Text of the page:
2008-10-18

LinkedIn: Answers: Does implementing a Software within an organization impede continuous Process Optimization?

<question>
Does implementing a Software within an organization impede continuous Process Optimization?
- Time-Frame for Implementation (say for ERP) - at least 1.5 years
- Time-Frame for maturity and stabilization - 2-3 years
i.e. - even after 3.5 years the organization is still stuck at current state.

Considerations for changing the process -

- Cost of Change (customization cost)
- Consideration of impact on other modules
- Dependence on external third-party

Thus 3.5 years at current state followed by uncertainty and additional dependencies. So that brings me back to my question - Does implementing a software impede continuous Process Optimization?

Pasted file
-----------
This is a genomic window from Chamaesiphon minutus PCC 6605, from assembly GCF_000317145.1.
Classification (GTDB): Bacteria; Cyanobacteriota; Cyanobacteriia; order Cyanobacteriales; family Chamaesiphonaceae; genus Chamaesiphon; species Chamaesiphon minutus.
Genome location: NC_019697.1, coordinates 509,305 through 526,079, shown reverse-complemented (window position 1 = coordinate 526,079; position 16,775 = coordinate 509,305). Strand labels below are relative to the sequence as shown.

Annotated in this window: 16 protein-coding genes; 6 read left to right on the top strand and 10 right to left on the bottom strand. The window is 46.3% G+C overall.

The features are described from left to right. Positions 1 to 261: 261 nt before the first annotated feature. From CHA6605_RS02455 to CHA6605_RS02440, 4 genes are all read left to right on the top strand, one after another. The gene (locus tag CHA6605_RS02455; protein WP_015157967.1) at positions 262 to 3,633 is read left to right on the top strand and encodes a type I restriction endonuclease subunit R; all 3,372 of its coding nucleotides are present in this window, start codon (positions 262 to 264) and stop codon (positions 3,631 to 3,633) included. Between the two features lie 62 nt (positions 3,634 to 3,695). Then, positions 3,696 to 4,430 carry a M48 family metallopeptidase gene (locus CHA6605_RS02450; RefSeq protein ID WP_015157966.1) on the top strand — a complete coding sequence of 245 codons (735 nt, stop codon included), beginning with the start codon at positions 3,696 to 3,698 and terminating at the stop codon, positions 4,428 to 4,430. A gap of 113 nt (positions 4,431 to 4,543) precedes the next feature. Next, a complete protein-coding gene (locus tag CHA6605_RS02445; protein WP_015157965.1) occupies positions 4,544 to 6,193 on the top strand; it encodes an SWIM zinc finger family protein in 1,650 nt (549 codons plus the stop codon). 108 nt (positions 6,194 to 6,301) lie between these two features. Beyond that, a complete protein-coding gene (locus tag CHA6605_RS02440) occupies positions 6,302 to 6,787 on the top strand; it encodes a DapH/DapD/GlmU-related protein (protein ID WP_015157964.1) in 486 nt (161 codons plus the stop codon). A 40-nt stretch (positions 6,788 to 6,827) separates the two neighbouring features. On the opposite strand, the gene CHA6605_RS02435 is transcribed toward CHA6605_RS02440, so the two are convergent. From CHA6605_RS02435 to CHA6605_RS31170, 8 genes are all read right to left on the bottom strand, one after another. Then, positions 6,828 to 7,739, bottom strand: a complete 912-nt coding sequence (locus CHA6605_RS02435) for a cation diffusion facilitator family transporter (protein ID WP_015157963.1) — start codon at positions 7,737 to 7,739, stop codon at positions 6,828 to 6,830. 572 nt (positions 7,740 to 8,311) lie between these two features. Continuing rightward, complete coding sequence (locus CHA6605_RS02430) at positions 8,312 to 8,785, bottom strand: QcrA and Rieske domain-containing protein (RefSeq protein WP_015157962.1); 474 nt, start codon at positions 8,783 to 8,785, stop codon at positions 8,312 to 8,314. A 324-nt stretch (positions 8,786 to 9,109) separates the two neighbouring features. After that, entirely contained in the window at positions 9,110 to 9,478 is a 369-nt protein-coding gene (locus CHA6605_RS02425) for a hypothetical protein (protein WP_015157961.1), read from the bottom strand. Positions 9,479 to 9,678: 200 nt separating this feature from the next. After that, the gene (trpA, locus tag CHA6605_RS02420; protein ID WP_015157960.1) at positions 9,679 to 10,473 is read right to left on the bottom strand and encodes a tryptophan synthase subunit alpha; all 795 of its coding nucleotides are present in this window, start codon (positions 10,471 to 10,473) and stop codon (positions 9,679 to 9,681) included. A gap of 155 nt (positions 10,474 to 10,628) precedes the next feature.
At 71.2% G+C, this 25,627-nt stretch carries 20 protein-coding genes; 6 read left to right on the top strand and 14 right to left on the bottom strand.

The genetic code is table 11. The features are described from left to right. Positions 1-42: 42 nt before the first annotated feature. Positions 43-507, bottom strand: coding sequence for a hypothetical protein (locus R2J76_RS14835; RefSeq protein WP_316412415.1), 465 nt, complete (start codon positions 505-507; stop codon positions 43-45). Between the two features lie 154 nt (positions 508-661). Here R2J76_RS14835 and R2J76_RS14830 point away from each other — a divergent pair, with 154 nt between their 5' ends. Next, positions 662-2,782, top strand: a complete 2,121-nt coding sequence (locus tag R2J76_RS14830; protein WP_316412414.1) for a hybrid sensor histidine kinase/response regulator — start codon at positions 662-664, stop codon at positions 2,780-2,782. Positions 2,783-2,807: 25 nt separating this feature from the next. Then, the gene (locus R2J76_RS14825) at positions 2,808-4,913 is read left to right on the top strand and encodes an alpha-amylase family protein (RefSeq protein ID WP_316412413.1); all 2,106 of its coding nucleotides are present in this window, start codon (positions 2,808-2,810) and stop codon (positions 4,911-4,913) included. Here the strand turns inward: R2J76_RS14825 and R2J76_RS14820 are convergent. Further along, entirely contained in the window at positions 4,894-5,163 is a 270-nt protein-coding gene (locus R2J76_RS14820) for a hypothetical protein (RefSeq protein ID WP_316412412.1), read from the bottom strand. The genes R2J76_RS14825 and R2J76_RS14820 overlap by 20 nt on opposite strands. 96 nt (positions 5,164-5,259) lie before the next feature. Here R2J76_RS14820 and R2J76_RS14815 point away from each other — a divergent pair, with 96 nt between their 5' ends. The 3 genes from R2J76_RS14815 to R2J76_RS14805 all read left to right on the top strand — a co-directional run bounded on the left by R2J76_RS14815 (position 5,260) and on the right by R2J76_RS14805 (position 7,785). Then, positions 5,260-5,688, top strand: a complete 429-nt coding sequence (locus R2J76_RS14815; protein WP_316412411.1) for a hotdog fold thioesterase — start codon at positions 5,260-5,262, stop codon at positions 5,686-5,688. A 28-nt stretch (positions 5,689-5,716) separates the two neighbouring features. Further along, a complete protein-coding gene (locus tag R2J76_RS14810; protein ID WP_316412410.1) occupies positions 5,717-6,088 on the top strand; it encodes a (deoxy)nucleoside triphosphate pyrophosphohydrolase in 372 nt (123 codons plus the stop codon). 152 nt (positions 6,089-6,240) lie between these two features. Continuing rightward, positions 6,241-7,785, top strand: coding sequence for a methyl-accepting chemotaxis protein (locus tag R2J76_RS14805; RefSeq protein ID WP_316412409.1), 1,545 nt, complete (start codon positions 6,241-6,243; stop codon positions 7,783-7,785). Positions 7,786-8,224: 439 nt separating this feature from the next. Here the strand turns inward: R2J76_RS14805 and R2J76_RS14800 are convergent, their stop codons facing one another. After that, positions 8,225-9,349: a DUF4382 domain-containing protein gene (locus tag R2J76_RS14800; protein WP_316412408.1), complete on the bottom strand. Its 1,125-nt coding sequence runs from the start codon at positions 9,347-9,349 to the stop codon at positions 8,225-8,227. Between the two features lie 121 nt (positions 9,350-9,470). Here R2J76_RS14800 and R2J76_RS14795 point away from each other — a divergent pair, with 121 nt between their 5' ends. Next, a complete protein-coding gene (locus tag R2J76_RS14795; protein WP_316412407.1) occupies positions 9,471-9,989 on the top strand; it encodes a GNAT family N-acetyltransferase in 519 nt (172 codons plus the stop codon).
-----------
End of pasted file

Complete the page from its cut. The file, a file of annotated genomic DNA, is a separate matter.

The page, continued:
</question>

My answer is “NOT NECESSARY” – if you architect your BPM system (a set of tools and practices to handle business processes as enterprise-wide important artefacts) for optimal agility (required level of agility may change over the time).

Of course, such architecture should define a set of principles, recommendations, examples, etc. for “implementing software” within your organisation. Examples of such principle are: “avoid dispersion of the business logic” (e.g. not embed it into ERP), “explicit is better than implicit” (e.g. keep your business processes in BPMN, but not code them in Java), etc.

In my experience, a properly architected BPM system (with explicitly and formally defined executable business process) will help you to
a) provide tools for better decision making– real models and real performance data can be used by popular process improvement disciplines as Lean and Six Sigma.
b) guarantee that your business system is capable to implement changes with required pace.

Some practical examples were presented this summer at the conference "Architecture World 08" in Bangalore, India (see below).

Thanks,
AS

Links:
http://www.improving-bpm-systems.com/pubs/AS-AW08-keynote.pdf
Post a Comment